Saw the following question on an RV forum from a motorhome owner.
"Does anyone ever just replace their front tires after 7 years? It seems
that a tire failure on the front is much worse than the back. If the
tires have a lot of tread and no sign of cracking, why replace the back
One reply correctly said, "There's more to consider than age. Were they properly inflated? Did
you bang into curbs to damage the sidewalls? There are many failures
due to improper operating conditions. Not just age."
I would first ask if you know the "life experience" of the tires:
Did the RV have a previous owner?
While they may claim they always checked inflation, can we be 100% certain?
Did you purchase the tires direct from a major tire company and know the complete use history?
Have you confirmed your load on all the tires from day one?
Did you ever discover one of your tires 20 or 30 psi low one time?
There are many things to consider, but if you are confident the tires have always been properly inflated for the actual load the following should help.
"Blowouts" (look at the picture at the top of my page), or more properly Run Low Sidewall Flex failures, happen
because of running on low inflation. This can be avoided with the use of
Belt separations, which are much less common on commercial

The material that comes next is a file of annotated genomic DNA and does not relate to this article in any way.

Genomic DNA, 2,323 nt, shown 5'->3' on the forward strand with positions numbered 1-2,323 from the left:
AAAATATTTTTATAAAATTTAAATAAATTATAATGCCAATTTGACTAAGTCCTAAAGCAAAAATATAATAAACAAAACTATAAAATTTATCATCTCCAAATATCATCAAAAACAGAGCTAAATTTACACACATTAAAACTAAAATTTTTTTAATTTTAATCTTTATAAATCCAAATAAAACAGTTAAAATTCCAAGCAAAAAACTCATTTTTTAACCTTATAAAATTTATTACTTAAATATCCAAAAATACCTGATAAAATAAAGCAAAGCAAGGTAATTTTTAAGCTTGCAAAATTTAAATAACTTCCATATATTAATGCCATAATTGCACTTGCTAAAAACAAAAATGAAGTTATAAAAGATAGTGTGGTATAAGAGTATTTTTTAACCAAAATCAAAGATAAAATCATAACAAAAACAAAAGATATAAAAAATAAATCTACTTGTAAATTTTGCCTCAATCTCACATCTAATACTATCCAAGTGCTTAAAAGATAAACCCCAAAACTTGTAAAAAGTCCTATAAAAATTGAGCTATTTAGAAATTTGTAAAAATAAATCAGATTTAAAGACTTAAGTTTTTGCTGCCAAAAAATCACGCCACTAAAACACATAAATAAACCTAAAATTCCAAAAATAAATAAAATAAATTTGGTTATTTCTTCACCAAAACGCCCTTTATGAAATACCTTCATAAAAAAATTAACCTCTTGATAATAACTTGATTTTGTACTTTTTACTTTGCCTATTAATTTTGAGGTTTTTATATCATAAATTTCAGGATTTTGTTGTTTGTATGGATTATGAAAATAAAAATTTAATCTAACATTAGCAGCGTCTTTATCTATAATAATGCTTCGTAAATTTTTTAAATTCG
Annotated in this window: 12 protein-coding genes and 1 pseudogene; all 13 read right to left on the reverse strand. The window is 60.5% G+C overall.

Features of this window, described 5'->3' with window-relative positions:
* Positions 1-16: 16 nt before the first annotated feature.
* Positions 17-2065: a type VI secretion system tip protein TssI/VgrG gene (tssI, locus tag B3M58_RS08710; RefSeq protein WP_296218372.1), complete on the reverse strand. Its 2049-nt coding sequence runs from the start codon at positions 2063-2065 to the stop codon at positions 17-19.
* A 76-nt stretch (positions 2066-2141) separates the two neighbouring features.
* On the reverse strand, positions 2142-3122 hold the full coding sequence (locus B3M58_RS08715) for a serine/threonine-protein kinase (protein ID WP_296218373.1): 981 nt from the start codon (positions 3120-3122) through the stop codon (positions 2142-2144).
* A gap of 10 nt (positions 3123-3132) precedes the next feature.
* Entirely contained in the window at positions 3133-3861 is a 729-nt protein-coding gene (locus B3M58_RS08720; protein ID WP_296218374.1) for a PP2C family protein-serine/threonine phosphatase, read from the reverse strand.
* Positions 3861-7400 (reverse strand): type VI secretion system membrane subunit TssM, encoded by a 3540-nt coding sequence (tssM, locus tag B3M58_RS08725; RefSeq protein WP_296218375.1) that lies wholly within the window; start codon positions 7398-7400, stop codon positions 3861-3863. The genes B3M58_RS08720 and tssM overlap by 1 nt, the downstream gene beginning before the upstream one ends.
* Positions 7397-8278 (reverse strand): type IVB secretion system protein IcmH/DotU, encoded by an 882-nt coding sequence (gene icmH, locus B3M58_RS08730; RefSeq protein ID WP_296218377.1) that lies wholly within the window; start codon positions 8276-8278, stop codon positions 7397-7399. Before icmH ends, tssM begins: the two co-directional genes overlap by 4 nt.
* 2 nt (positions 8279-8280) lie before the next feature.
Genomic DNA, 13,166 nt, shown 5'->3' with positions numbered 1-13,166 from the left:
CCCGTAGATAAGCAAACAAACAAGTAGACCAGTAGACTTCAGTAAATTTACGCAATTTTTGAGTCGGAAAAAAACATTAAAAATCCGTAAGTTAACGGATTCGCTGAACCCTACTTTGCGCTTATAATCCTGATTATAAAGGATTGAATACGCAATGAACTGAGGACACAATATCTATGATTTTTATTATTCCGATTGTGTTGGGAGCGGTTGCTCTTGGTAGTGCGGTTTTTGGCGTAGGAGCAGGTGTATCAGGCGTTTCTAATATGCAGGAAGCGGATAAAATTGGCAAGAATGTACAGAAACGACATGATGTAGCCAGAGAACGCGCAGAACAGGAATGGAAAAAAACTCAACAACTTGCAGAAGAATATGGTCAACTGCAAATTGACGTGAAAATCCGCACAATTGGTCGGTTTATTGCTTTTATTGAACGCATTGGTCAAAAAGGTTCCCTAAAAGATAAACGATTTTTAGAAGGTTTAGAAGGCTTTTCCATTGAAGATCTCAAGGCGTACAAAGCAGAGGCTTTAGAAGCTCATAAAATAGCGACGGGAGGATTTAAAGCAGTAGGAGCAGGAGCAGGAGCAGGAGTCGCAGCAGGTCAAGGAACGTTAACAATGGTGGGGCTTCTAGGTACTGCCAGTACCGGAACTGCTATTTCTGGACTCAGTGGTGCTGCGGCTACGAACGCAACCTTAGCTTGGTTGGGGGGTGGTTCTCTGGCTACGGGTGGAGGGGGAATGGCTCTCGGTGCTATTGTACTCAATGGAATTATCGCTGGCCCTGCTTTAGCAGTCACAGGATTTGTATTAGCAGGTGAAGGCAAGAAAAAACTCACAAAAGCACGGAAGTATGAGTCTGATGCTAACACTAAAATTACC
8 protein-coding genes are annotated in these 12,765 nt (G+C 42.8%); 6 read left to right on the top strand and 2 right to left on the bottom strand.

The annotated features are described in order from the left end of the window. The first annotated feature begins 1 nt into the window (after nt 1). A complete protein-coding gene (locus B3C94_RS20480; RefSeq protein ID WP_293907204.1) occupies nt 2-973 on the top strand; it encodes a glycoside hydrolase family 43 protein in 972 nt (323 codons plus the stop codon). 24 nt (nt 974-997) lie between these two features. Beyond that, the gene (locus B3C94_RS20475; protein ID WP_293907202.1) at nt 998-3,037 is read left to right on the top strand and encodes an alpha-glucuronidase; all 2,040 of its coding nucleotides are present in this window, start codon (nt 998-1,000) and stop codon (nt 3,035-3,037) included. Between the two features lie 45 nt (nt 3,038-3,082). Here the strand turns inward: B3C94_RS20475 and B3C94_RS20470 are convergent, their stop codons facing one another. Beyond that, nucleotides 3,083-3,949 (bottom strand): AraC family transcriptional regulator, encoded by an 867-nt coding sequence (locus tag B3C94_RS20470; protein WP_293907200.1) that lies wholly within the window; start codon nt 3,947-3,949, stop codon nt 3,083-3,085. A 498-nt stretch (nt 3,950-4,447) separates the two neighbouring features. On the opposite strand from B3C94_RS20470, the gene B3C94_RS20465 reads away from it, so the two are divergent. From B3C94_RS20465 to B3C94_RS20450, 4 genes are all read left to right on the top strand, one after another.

grade tires, may occur after the rubber at the belt edges degrades due
to cumulative damage from heat.
UV does not affect the internal
structure of tires and external cracking is only one symptom of
exposure to sunlight. I consider external cracking like having a person
run a temperature. Having a temperature is just a symptom of some other
illness, usually an infection. You can be seriously ill but not be
running a temperature. Think of heart disease or cancer as two things
that can kill you but don't cause you to run a temperature.
suggestion on when to replace tires is only based on probability, as it
is impossible to know just how much damage has been done to the
components of a tire. The general suggestion is to have tires closely
examined by a tire expert at 5 years and each year after that. Tires
should be replaced at 10 years no matter what is visible on the surface
of a tire.
I wrote a blog post on a suggested inspection and "step replacement"
concept. A version of this suggestion could result in your keeping newer
tires on the front, which in theory should improve your chances of not
having a belt separation on the front. Of course also running TPMS will improve your chances of not having a Run Low Flex Failure too.
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